Researchers say they've succeeded in obtaining microscope views of a bacterial form of life that's just about as tiny as life can be on Earth.
Researchers at the Lawrence Berkeley National Laboratory of the U.S. Department of Energy, and the University of California, Berkeley, say their work has confirmed that such ultra-small forms of bacteria exist, something that has been the subject of debate for almost 20 years.
Several kinds of bacteria -- from three microbial phyla that are poorly understood -- were studied by electron microscopy.
Found in groundwater and thought to be quite common, they surprised the researchers by being close to and in some cases smaller than what many scientists have long considered the lower size limit of life, they report in the journal Nature Communications.
The cells had an average volume 0.009 cubic microns, meaning 150 of the bacteria would fit inside a singe cell of Escherichia coli.
In excess of 150,000 of them could fit on the end tip of a human hair, the researchers said.
They are now believed to be as small as a cell can get and still possess sufficient internal material needed to sustain life, they said.
Under the microscope, the bacteria displayed densely packed spiral shapes thought most likely to be DNA, a extremely small number of ribosomes, and a minimalized metabolism that probably makes them dependent on other bacteria for many of their living needs, the study authors say.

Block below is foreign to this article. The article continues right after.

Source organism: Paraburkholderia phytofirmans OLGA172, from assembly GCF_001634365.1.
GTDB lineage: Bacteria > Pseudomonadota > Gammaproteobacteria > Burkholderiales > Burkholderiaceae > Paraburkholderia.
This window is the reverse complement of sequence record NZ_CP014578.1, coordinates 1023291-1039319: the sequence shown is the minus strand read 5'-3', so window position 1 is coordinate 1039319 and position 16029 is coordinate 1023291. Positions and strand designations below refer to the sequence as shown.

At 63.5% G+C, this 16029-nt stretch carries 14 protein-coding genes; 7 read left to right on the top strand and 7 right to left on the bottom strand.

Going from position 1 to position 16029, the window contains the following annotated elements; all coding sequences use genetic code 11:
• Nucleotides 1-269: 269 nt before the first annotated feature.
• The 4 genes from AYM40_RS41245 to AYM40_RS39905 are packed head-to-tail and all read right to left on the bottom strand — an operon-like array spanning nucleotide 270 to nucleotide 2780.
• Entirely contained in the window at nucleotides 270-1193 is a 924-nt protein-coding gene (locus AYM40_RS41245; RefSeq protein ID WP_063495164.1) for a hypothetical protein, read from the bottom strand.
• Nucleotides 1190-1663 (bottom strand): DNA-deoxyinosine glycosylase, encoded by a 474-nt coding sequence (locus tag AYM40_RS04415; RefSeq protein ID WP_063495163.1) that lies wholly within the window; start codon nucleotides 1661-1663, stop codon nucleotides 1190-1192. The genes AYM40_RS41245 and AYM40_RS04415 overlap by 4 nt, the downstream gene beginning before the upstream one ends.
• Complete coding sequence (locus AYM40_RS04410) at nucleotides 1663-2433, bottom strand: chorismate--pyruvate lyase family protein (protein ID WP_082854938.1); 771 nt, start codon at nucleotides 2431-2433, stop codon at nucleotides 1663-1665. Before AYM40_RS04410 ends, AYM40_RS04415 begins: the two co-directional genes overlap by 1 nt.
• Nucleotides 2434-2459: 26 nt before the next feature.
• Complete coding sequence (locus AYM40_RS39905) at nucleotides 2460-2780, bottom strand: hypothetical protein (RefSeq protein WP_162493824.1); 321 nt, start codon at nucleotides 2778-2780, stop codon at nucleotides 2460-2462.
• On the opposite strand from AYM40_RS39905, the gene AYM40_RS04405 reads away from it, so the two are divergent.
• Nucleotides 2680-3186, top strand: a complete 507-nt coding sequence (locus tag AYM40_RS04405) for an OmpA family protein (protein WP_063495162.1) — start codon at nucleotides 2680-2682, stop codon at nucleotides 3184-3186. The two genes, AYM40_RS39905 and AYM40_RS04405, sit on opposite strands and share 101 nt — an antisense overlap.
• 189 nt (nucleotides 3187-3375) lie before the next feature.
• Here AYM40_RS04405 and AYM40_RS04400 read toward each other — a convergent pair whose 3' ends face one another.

"These newly described ultra-small bacteria are an example of a subset of the microbial life on earth that we know almost nothing about," says Jill Banfield of the Berkeley Lab who is also a UC Berkeley professor of Earth and Planetary Science.
"They're enigmatic. These bacteria are detected in many environments and they probably play important roles in microbial communities and ecosystems," she says.
However, she acknowledges, it is not yet understood exactly what these ultra-small bacteria do.
To gather these ultra-small cells for study, the researches passed groundwater through an ever-smaller series of filters, finally arriving at a filter sized at 0.2 microns, the same size used to sterilize water.
The resulting samples were anything but sterile, they found, instead being full of amazingly tiny microbes, so tiny there was some question of whether they could actually be alive.
"There isn't a consensus over how small a free-living organism can be, and what the space optimization strategies may be for a cell at the lower size limit for life," says study co-author Birgit Luef, a former Berkeley postdoctoral researcher now at the Norwegian University of Science and Technology.
Their research represents a significant first step in characterizing the size and internal structure of such ultra-small cells, she says.